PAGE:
Of all the continental foods, proper African foodstuffs can be particularly hard to come by in Portland. Luckily, an eclectic selection of African marketplace mainstays have emerged, including a handful of authentic markets that will satisfy your desire to cook a traditional homemade meal. Injera to digir, bun to sorrel, there are plenty of local resources available to help you recreate the aromatic, cultural cuisine and drink, from the Cote d’Ivoire to the Horn of Africa, and from Morocco to South Africa, from the comfort of your own kitchen. Following is the low down on where to get the meats, spices, beans, grains, breads and cookware to transport you to the far reaches of possibility in African cuisine

Portland’s African Markets


As with most of the locations on this list, Awash is an African market/convenience store. Alongside its ethnic food items you can buy tobacco, international calling cards, lighters and colorful East African tchotchke. Located just one block from Merkato, mentioned below, Awash too is a small Ethiopian based enclave. That said, the two markets do have some differences. At Awash you can purchase teff, lentils and spices in smaller sizes. Also, Awash sells freshly made injera bread, a reason for dropping in itself. Another upside here is that both Awash and Merkato are located within a block of one another, so if you can’t find what you are looking for at one, just stroll to the other. The two are also not far from Mama Pauline’s and Hashi, also listed below. These markets form the cornerstone of the small but vibrant African community in Portland, and the area proffers a handful of Horn of Africa restaurants and cafes as well.

Best non-food item: Mesob, traditional Ethiopian injera bread baskets.

Awash Market
2322 NE Martin Luther King Blvd.


Hashi Halal Market

A proper halal meat market is essential to many of those cooking African food, and Somali market Hashi answers the call.  Whether you are seeking fresh halal chicken, lamb, veal or beef you will find it here, alongside a varied array of Somali and East African spices like cardamom and xawaash, and foodstuffs ranging from adzuki beans, used in the nutty dish digir, to passion fruit nectar, an inclusion that perhaps satisfies a more Afro-Caribbean palate.

Hashi is not only a Somalian halal market, however. It is also a hub for the round the way Somali and East African community, hosting a tv and chairs in the front section where locals can gather, talk, catch up on shared programs and drink bun.

Best non-food item: Fresh bun, espresso made from Somali fried coffee beans.

Hashi Halal Market
106 N. Killingsworth St.


Mama Pauline’s

Mama Pauline’s is a long, narrow market packed with Afro-Caribbean goodness throughout its slim corridor. The foundations of West African cooking are the focus, its owner originating from Cameroon, however the aisles include dashes of Caribbean flavor as well. An ample canned goods section includes ackees, callaloo and mackerel alongside packages of dried uziza leaves, fufu flour and curry powders. Available also are Jamaican jerk seasonings, creole sauces and boxed djon djon (black mushrooms), used in the cooking of the dish of the same name, a savory Haitian black mushroom rice. Meanwhile the frozen section boasts favorites such as the Ivory Coast cassava dish attieke, a variety of garden eggs, a kind of African eggplant, and bitter leaves for soups and stews.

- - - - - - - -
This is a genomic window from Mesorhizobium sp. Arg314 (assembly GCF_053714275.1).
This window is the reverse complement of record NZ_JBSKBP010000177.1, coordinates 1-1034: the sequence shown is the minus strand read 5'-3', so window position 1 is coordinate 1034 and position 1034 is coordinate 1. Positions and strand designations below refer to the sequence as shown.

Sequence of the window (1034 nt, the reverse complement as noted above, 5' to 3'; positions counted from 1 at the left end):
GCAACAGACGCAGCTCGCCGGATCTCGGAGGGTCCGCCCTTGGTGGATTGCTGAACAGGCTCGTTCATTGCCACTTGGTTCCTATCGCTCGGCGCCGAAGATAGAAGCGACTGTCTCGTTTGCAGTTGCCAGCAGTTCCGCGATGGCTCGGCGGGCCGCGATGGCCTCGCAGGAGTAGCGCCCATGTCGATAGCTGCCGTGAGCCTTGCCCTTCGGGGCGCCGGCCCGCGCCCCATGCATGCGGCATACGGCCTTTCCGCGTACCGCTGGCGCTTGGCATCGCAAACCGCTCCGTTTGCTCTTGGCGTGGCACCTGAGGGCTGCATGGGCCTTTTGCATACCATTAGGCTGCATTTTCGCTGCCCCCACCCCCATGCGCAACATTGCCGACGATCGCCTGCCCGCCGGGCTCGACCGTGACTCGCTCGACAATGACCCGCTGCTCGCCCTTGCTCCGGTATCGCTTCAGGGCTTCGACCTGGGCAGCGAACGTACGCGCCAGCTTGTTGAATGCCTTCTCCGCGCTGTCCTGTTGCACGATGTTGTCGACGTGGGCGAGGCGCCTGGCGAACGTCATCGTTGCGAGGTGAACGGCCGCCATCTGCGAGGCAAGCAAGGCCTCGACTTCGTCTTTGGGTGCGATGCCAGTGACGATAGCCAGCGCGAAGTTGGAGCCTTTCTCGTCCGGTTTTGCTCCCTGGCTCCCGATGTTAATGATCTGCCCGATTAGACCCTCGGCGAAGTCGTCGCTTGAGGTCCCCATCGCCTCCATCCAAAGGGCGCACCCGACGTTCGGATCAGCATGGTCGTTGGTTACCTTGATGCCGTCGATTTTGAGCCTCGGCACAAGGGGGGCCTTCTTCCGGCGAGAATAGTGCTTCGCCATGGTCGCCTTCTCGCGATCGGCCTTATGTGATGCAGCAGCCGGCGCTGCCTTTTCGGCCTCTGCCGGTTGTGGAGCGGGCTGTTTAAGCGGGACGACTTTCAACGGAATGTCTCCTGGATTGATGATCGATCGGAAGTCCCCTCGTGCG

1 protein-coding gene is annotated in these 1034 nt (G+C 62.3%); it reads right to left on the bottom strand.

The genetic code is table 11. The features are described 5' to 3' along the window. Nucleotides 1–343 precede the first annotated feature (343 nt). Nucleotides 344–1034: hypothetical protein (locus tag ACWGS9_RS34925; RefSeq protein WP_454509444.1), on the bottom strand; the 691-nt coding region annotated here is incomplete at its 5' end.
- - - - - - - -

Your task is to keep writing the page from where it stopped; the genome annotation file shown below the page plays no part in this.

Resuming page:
The varied grains section proffers up farina, semolina, maize and cassava flours alongside sacks of multifarious beans and rice. Often the market sells fufu, cassava leaves, Ghana yams, plantains and gari, not to mention goat meat and smoked fish. Don’t forget a drink, either! Mixes for milo, a popular chocolate malt drink, as well as for sorrel, perhaps better known as “agua de Jamaica,” a version of Caribbean hibiscus tea, adorn the shelves.

Best non-food items: The section of colorfully dyed dashiki and fabrics, as well as African hair oils, beauty products, and ornamental jewelry.

Mama Pauline’s
4606 NE Martin Luther King Blvd.



This market is located just about a mile from Mama Pauline’s and focuses on food from Ethiopia. It’s small, so don’t miss it tucked in next to Goldrush Coffee! If you are seeking the makings of injera, you will find them here. Ethiopian food is served without utensils on this staple crepe-like sourdough flatbread, made from teff flour. There is no shortage of teff at Merkato, in fact it can be purchased here in a 50 pound sack. You can also find imported quart-sized spices and seeds, such as berbere and mitmita, stacked up on shelves against the front window.Various lentils are on hand as well, as are Ethiopian green coffee beans. For meats, beef and lamb are available by the pound.

If you are a music lover, indulge in the Ethiopian music selection available at Merkato. This is a great way to simmer both the tastebuds and eardrums with Ethiopian essence. If you’d like beer or wine to go with your home cooked meal, you can also pick up bottles here.

Best non-food item:  Jebena and sini sets, Ethiopian clay coffee pot and cups.

605 NE Martin Luther King Jr Blvd.



Warsame is housed in a bright, mustard-colored shop on Glisan, and offers a welcome splash of spice in East Portland. While the windows of this shop are cluttered with products, the interior of the shop hosts many items useful to East African cooking: seeds like coriander, fenugreek and cumin, sacks of rices and grains, canned vegetables and fresh meats such as goat, fish and lamb. Warsame also sells quite a few traditional home items, and there is a very nice African jute rug selection. This is a great market to find your essentials for hunger as well home.

Best non-food item: Jars of zamzam water imported from the holy well in Makkah, Saudi Arabia.

7535 NE Glisan St.